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Cognition: An Erica Reed Thriller – Episode 1: Hangman – Review

Cognition: An Erica Reed Thriller - Episode 1: Hangman - Review

Cognition: An Erica Reed Thriller – Episode 1: Hangman – Review

A chilling point-and-click adventure that follows Erica Reed, a Boston-based FBI agent, haunted by the unsolved case of a serial killer who took her brother’s life.


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Genre: Adventure/Thriller
Release date: October 30, 2012
Platforms: PC (reviewed), Mac 

Cognition: An Erica Reed Thriller Episode 1: Hangman

Hangman is the first episode of Cognition, a story about Erica Reed.  Erica is a cop who uses her mental powers to help solve cases.  Cognition is a game from Phoenix Studios, the team behind a fan made King’s Quest sequel, the Silver Lining.  This is also the first game I’ve played that was funded through Kickstarter.

The Opening

The game starts out by dumping you in the middle of a case.  Erica and her partner have just shown up at the graveyard in a rush.  They are after someone who has kidnapped Erica’s brother.  I found the opening scene to be very intense, emotionally.  It is a great way to get players hooked on the game; however, I’m not sure it would have made as much sense as it did if I hadn’t gotten to read the prequel comic first; I strongly recommend picking that up with the game if possible.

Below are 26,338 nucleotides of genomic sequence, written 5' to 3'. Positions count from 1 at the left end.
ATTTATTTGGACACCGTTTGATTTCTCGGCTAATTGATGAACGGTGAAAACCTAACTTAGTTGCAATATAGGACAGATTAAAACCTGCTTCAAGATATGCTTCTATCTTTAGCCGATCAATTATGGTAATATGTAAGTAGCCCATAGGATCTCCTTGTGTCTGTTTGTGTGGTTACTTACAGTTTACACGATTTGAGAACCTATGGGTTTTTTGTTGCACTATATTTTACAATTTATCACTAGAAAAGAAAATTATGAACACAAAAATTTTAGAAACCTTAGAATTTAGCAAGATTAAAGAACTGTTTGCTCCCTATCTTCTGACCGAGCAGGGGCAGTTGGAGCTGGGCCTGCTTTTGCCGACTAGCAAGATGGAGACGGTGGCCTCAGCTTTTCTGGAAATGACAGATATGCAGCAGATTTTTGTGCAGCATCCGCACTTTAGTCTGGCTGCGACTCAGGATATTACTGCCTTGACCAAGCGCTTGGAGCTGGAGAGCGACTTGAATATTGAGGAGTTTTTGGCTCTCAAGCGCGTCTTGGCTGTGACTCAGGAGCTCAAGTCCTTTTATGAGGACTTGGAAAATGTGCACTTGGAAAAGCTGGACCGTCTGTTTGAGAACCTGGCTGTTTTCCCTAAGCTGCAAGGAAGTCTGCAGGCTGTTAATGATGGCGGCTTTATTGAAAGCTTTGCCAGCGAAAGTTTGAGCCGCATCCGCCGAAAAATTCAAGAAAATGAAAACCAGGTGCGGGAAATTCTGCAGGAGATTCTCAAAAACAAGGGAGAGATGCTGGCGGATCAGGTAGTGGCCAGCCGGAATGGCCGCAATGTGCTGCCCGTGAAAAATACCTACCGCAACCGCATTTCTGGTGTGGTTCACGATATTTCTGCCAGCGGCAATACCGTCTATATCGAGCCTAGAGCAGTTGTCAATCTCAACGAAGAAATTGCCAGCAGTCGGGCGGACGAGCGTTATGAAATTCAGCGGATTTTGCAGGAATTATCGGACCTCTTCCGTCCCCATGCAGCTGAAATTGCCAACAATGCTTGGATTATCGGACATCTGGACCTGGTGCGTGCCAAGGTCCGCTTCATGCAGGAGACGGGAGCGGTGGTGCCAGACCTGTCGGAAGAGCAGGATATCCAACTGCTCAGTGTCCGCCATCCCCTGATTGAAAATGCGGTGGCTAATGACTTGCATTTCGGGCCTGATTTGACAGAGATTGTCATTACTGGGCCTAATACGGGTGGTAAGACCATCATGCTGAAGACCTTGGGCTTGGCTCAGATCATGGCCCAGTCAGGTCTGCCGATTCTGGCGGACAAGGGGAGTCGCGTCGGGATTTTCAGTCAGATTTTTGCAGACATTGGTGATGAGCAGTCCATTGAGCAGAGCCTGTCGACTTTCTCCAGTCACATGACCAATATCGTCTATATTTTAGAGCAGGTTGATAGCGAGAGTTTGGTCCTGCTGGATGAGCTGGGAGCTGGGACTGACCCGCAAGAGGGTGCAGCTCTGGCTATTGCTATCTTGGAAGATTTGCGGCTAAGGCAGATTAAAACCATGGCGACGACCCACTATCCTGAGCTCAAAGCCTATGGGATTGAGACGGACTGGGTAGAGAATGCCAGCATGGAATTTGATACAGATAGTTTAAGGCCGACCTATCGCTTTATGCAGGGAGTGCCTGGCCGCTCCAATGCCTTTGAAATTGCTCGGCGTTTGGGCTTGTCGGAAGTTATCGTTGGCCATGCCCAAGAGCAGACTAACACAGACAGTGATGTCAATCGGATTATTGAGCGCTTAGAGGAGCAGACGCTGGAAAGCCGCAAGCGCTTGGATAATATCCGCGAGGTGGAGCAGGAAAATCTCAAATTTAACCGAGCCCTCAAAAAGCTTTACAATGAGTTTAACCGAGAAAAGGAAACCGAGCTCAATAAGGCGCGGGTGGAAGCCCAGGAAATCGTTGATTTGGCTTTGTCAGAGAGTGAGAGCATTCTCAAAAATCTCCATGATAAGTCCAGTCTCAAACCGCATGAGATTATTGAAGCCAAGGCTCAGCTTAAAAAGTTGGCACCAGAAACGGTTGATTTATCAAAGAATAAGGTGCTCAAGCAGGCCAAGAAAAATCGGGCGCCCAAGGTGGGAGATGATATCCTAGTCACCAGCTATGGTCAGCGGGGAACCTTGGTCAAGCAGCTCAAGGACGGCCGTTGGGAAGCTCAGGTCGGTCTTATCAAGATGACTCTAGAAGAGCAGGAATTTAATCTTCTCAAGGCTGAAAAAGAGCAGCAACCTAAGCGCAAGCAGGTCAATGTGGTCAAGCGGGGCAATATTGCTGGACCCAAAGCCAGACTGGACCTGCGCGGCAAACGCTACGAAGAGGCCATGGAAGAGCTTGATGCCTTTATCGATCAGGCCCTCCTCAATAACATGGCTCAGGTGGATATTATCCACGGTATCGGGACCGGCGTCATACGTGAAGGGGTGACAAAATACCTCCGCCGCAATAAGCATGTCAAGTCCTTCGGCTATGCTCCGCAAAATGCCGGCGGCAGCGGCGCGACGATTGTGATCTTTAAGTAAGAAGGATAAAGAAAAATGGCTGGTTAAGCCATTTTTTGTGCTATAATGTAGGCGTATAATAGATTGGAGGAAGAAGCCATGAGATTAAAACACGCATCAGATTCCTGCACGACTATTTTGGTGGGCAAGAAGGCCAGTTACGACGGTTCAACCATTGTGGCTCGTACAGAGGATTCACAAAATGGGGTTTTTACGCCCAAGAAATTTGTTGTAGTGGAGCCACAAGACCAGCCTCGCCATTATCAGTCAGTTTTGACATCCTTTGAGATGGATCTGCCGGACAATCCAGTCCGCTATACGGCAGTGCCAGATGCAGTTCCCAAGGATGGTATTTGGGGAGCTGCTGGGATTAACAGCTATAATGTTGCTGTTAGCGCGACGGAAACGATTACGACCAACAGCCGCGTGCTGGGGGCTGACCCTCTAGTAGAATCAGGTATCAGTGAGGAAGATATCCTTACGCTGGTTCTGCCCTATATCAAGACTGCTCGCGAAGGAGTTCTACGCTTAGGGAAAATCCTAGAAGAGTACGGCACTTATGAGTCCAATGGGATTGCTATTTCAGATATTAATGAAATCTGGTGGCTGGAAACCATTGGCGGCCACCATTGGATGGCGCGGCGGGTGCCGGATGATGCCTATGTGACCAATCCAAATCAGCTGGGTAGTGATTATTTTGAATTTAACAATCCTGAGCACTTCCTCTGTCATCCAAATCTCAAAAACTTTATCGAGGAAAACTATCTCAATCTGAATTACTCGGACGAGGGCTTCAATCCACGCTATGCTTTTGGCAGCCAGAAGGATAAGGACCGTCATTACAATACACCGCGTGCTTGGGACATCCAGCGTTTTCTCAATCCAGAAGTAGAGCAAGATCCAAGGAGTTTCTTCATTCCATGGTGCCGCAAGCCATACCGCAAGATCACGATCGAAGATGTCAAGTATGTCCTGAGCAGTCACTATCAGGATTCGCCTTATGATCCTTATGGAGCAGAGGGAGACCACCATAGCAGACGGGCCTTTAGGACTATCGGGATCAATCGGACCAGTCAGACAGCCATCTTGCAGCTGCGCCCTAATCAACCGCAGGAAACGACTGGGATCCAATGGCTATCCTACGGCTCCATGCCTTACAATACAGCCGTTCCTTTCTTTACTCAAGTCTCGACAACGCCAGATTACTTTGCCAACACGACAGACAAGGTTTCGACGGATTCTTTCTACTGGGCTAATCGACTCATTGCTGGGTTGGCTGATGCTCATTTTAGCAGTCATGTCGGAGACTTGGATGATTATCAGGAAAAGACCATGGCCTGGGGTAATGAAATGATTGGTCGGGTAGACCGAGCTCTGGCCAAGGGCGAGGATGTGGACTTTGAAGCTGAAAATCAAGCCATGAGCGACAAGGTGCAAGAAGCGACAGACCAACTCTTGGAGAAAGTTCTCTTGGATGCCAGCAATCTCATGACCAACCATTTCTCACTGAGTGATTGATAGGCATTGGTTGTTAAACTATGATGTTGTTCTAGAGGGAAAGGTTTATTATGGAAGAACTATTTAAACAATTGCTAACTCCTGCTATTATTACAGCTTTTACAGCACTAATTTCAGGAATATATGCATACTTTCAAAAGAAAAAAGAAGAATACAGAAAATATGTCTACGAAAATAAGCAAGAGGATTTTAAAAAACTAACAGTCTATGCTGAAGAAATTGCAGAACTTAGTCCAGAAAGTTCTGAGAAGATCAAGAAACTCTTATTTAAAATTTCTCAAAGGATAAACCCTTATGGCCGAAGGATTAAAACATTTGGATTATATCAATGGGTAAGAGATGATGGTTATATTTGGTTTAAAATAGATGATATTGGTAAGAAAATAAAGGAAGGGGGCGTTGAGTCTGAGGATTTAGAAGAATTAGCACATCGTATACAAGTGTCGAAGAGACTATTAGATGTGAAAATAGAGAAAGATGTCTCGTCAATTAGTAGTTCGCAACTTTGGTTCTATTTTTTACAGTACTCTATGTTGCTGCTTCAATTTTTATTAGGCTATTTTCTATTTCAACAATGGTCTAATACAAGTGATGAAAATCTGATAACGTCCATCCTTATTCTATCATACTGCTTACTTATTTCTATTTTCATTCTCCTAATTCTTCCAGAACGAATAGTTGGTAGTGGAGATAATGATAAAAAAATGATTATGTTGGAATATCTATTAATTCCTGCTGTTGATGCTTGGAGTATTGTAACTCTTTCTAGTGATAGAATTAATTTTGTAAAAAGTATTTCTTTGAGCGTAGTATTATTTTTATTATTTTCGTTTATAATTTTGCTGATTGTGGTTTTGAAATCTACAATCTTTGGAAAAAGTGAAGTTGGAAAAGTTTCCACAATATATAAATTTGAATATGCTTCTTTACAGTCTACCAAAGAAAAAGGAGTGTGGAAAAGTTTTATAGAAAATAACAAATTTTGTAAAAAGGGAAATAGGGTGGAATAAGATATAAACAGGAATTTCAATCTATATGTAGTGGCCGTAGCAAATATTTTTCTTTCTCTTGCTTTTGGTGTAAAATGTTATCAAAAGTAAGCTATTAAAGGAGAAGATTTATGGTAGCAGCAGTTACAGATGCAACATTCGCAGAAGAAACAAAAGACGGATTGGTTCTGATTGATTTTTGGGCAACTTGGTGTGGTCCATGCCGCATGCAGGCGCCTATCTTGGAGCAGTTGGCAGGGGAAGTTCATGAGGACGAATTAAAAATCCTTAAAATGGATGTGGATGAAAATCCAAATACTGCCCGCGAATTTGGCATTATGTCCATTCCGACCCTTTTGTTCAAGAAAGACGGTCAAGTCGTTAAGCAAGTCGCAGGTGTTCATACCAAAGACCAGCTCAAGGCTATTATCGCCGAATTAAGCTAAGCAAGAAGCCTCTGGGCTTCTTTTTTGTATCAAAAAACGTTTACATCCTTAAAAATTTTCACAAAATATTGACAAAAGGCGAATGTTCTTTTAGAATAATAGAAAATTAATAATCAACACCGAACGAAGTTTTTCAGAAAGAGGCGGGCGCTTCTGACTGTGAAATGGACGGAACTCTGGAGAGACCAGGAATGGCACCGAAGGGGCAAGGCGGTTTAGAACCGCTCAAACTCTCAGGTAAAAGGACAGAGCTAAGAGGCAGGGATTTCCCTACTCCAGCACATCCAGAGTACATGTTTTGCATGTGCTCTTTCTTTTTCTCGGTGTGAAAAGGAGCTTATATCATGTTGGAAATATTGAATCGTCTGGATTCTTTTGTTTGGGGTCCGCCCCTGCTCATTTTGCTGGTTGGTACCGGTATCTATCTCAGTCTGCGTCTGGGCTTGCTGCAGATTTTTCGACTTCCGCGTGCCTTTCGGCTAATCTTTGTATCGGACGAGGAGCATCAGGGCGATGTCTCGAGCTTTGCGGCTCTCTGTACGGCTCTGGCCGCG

At the graveyard, Erica gets the first use of her power trying to determine the sequence of events that will let her into the vault where her brother is captured.  There are a few puzzles in this, but nothing that will challenge an experienced gamer for too long. The intro piece ends with the death of Erica’s brother, and then the opening credits roll.

The main Cognition story picks up a few years later; and Erica’s boss has just closed the case related to her brother’s death.  It’s late at night, and her partner shows up to bring her to the scene of a new case.  Someone has been hung; and it is up to Erica to unravel the mystery and find the killer.  

The Puzzles

The coolest part of the puzzles is when Erica has to use her ability to discover something about a crime scene or obtain other data that is pertinent to the game.  You can press the “cognition” button in the bottom left corner of the screen and the screen will light up with extra hotspots that Erica can interact with.  As you progress through this first episode, Erica will gain more control over her powers and thus be able to do different things.  You’ll unlock three different abilities throughout this game, intuition, projection, and regression.  Discovering them and learning how to use them is a fantastic part of the gameplay.  

I found the puzzles to be suitable for an adventure game, but a little contrived at times.  For example, Erica wants to look at something inside her boss’s office and instead of waiting for their afternoon meeting, she decides to break in.  It’s not something that I would expect to see in the real world.